Ukrainian President Petro Poroshenko nominated his foreign and defense ministers for new terms on Tuesday, signaling a major change in policy is unlikely in the conflict with pro-Russian separatists in the east.
Parliament was expected to endorse Pavlo Klimkin as foreign minister and Stepan Poltorak as defense chief in the government of Arseny Yatseniuk, who has kept his job as prime minister following an election. They are currently acting ministers.
Kiev has taken a tough line against the rebels under Poroshenko and Yatseniuk, cutting aid to the eastern regions that have rebelled against Kiev’s rule, while fighting has continued in the east despite a ceasefire agreed on Sept. 5.
Tensions remain high over the crisis, with European Union foreign ministers warning of a military build-up by Russia in the Black Sea peninsula of Crimea annexed from Ukraine in March.
But Kiev and Moscow both expressed some optimism over an agreement “in principle” by Ukrainian forces and the separatists to start a truce in the rebel-held Luhansk region on Friday.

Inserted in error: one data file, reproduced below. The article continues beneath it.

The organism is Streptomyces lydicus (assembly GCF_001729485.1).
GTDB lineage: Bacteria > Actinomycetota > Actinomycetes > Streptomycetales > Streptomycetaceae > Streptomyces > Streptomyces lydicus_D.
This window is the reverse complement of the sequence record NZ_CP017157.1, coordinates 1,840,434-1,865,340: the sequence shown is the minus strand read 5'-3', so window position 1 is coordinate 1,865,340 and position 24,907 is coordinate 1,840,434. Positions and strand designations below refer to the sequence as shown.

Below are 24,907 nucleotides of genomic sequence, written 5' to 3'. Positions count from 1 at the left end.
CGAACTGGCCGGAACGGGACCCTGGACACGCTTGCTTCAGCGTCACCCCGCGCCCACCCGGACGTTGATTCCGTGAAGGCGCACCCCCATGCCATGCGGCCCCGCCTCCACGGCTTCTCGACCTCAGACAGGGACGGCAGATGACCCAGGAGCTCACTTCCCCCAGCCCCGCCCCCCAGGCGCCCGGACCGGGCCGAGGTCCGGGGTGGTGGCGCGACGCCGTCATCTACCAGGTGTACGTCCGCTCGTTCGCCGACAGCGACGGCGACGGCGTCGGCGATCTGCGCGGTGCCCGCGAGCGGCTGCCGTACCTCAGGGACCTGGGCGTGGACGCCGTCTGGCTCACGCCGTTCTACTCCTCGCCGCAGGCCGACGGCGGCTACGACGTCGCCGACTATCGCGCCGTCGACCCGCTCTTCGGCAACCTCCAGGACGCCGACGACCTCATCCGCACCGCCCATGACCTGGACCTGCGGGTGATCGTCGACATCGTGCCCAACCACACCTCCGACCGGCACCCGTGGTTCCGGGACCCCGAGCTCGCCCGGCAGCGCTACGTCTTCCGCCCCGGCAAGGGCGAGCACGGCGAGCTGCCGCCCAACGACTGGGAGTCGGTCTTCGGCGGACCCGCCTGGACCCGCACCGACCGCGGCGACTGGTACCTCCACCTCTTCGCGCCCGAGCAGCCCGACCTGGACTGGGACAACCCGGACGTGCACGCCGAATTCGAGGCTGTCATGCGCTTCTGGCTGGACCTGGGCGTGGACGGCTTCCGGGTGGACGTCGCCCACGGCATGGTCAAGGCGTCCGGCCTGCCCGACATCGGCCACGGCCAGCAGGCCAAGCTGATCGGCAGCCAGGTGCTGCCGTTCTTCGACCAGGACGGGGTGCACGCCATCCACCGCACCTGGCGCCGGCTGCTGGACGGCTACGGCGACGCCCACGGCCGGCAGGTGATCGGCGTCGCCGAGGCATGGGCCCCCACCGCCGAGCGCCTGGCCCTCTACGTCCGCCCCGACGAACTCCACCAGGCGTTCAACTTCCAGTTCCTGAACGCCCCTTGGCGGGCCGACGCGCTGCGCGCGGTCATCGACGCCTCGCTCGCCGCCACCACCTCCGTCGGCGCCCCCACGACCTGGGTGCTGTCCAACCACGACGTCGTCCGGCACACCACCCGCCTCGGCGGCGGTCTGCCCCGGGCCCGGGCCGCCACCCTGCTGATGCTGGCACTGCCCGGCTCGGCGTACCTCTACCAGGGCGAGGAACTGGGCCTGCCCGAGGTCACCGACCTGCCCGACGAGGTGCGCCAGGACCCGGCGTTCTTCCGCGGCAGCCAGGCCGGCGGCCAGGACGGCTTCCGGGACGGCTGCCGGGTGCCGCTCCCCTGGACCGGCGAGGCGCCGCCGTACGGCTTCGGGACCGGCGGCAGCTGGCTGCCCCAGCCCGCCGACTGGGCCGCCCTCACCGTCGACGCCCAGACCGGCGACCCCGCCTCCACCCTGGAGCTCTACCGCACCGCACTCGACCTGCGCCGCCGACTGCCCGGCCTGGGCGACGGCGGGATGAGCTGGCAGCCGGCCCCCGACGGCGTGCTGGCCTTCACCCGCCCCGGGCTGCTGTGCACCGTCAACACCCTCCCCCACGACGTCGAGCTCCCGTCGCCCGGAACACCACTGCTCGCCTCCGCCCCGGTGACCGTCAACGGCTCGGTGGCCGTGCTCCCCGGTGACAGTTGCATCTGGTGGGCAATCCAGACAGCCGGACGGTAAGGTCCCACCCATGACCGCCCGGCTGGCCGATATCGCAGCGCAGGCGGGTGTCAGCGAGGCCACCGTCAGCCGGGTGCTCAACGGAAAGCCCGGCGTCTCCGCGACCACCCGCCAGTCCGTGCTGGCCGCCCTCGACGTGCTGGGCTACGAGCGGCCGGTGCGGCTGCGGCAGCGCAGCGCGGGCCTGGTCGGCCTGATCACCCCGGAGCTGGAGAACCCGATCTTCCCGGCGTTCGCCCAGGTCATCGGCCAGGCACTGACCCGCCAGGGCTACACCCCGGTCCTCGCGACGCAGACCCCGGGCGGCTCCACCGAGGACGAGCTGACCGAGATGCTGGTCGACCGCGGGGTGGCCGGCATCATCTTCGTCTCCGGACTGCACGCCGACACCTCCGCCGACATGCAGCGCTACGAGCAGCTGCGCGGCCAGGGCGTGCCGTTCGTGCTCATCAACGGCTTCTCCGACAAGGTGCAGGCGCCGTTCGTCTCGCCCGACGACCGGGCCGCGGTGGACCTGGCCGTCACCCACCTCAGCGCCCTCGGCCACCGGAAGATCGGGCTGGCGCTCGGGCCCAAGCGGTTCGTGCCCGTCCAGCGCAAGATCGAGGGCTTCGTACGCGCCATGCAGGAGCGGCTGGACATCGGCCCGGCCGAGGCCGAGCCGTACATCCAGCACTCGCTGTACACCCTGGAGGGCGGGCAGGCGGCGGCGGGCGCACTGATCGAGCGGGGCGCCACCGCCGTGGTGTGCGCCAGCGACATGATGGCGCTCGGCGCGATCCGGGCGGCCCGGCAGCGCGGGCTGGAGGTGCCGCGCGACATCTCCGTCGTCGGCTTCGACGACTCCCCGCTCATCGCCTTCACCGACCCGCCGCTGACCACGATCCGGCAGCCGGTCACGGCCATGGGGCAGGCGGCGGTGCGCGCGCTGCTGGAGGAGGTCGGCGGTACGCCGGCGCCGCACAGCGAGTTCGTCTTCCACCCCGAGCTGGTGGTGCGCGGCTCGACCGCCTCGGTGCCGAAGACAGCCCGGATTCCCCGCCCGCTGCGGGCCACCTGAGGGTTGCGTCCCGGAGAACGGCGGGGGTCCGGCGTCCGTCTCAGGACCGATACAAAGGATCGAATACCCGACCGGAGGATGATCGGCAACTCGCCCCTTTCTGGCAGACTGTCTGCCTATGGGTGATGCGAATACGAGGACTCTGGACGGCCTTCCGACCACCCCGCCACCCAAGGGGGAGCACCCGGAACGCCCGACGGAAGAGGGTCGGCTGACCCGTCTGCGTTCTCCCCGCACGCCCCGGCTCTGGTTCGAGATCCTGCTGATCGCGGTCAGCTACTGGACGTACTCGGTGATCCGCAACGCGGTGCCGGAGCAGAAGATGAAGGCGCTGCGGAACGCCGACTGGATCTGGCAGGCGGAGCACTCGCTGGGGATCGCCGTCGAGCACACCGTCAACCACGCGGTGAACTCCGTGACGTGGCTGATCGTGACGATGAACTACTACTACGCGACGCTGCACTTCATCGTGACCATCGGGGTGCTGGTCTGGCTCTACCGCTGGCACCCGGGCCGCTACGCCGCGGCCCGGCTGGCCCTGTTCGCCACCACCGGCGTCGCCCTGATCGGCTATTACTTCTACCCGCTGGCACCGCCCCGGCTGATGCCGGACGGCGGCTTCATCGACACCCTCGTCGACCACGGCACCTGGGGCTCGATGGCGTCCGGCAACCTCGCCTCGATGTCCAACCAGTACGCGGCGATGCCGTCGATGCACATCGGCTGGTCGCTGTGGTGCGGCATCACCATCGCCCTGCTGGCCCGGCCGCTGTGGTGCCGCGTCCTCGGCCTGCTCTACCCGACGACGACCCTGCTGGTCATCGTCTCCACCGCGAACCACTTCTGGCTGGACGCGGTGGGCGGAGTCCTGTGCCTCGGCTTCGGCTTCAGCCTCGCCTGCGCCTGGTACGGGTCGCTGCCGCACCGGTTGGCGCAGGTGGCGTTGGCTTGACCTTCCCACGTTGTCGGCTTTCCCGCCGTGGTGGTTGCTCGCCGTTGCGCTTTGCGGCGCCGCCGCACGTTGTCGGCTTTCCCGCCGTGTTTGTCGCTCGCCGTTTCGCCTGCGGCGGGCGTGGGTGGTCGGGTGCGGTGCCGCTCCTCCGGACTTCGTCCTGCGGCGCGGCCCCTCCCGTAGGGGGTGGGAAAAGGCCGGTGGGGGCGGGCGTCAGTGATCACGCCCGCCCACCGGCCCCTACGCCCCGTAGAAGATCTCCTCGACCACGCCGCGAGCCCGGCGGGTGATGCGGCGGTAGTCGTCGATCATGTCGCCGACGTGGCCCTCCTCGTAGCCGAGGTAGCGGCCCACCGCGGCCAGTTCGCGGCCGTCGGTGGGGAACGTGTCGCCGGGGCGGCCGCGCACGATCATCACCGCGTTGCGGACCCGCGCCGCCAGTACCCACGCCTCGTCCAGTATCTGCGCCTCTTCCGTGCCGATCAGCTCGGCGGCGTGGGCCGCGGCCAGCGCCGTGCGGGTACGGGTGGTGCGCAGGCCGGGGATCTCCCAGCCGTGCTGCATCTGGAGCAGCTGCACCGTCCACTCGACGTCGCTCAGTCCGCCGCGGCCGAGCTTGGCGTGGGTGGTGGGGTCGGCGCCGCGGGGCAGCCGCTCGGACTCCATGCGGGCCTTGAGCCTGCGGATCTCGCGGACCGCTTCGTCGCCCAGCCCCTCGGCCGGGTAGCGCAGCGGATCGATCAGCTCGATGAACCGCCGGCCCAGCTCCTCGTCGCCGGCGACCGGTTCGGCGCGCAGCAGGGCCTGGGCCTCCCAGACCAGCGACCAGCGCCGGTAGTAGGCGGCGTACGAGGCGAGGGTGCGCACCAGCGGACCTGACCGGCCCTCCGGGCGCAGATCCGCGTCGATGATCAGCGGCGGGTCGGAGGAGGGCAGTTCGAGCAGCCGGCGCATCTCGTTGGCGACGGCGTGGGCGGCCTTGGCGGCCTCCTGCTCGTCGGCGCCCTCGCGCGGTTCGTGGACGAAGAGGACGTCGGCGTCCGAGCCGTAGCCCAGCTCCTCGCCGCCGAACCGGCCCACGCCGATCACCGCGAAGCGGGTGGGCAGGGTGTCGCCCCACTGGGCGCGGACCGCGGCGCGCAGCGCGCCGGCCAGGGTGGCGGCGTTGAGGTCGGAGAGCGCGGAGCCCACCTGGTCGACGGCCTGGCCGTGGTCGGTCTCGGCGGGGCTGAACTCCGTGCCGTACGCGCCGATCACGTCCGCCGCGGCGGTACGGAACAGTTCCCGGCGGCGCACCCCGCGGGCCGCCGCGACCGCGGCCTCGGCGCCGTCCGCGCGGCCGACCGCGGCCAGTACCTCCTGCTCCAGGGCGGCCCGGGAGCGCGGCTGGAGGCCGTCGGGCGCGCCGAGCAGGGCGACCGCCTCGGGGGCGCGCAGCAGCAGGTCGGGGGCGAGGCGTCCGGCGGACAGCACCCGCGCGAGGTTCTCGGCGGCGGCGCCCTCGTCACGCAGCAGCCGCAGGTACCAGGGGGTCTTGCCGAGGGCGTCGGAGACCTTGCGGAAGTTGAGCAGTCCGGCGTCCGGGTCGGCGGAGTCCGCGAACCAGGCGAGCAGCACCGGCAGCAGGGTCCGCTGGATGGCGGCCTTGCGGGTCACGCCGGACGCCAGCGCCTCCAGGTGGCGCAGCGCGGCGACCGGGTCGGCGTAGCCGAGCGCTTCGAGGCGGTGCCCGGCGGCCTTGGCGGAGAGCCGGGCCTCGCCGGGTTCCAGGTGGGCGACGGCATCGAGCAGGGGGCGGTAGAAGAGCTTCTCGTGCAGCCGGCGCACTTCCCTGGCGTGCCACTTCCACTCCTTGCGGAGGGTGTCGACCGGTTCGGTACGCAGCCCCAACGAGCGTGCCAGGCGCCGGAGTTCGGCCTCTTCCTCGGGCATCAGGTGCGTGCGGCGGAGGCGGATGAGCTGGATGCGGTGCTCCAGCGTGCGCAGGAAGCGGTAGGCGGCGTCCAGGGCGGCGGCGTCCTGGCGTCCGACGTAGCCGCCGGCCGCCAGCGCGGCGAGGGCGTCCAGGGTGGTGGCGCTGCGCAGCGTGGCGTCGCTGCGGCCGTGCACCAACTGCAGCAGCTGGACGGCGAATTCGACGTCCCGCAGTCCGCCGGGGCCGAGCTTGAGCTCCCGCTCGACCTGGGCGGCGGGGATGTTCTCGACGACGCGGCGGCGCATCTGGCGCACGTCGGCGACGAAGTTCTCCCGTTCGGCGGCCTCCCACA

Russian Foreign Ministry spokesman Alexander Lukashevich said he had not received confirmation of the agreement, reported by the Organization for Security and Co-Operation in Europe, a security and rights group, but said it was encouraging.
“If this is so, then we can say that a real chance is appearing on the road to de-escalation of tensions in southeast Ukraine,” he told a Foreign Ministry briefing in Moscow.
Ukrainian military spokesman Andriy Lysenko said talks were also under way between the Ukrainian military and the rebels on reaching a ceasefire in the Donetsk region, where fighting has also continued despite the Sept. 5 ceasefire.
Kiev and Moscow have traded blame for the failure of the three-month-old ceasefire to end the conflict that has killed more than 4,300 people since mid-April and caused the worst rift between Russia and the West since the Cold War ended.
Western powers and NATO have accused Russia of sending arms and troops to back rebels who rose up after Russia annexed Crimea following the overthrow of a Moscow-backed president a month earlier, but Moscow denies this.
“We condemn Russia’s military build-up in Crimea,” EU foreign ministers said after a meeting in Brussels. “We are also concerned with Russia’s stated plans for further military build-up on the Black Sea.”
The ministers condemned Russia’s “continued and deliberate destabilization of eastern Ukraine in breach of international law, including the provision of tanks, advanced air defense systems and other heavy weapons to the separatists.”